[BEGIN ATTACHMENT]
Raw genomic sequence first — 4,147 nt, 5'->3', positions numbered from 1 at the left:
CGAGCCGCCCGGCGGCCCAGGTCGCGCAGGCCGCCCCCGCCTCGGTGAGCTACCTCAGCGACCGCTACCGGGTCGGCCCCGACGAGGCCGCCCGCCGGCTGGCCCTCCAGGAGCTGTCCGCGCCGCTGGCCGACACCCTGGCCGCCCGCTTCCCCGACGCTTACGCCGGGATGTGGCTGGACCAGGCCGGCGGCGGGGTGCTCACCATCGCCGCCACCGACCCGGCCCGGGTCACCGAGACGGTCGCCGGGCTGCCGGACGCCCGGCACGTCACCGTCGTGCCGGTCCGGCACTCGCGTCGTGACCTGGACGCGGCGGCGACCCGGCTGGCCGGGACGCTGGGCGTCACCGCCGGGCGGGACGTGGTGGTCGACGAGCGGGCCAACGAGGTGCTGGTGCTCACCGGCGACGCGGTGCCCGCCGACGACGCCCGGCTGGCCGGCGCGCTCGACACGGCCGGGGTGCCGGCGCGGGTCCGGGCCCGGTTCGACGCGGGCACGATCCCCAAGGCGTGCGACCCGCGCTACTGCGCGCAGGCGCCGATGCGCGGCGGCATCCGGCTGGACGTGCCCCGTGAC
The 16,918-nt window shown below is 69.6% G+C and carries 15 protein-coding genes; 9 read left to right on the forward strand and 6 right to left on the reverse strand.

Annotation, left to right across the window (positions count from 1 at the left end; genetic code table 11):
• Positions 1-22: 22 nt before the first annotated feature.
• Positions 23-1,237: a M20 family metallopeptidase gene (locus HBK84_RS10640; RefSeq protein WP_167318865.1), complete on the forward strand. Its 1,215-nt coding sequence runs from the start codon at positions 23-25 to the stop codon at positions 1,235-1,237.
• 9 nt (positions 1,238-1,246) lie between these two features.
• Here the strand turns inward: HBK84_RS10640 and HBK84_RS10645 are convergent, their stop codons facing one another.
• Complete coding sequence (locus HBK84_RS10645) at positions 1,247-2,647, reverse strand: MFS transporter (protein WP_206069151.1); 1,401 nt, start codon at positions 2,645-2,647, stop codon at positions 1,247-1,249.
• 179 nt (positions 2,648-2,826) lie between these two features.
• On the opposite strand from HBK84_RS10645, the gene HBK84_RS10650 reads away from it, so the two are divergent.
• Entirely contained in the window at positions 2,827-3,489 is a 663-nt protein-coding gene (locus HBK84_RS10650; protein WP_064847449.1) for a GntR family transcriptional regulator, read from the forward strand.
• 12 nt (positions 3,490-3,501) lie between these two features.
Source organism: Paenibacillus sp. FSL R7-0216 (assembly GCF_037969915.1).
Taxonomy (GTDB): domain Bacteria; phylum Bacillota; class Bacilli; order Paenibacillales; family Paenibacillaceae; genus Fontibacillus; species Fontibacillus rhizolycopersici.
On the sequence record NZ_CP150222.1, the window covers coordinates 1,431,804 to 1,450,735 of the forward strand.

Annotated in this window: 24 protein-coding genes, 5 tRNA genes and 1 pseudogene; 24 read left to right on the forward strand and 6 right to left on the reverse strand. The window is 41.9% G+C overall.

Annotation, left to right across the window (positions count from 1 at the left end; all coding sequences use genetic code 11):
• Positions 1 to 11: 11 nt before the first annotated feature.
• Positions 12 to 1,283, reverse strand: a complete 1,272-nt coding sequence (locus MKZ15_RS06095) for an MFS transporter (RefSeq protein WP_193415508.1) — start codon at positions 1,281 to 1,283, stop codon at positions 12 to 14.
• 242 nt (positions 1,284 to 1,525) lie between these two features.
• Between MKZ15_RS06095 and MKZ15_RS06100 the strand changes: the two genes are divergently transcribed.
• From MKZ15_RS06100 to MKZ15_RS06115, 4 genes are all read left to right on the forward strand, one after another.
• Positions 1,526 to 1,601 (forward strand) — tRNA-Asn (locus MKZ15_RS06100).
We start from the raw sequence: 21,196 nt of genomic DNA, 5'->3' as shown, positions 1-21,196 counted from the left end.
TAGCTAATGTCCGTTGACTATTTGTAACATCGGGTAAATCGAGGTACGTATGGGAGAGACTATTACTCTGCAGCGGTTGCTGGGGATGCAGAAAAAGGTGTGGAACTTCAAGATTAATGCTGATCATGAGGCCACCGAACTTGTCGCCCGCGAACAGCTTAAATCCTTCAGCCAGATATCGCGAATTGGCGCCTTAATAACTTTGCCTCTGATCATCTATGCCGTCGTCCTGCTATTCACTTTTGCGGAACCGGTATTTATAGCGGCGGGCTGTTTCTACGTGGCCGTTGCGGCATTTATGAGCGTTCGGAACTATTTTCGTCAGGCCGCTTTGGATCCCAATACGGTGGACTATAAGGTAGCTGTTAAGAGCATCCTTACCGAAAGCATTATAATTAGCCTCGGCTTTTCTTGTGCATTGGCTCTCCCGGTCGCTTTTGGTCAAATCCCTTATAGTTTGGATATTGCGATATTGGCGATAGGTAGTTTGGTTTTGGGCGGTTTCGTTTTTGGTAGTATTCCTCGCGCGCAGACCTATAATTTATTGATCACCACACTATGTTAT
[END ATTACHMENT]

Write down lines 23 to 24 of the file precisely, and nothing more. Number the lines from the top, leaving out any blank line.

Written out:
• From MKZ15_RS06100 to MKZ15_RS06115, 4 genes are all read left to right on the forward strand, one after another.
• Positions 1,526 to 1,601 (forward strand) — tRNA-Asn (locus MKZ15_RS06100).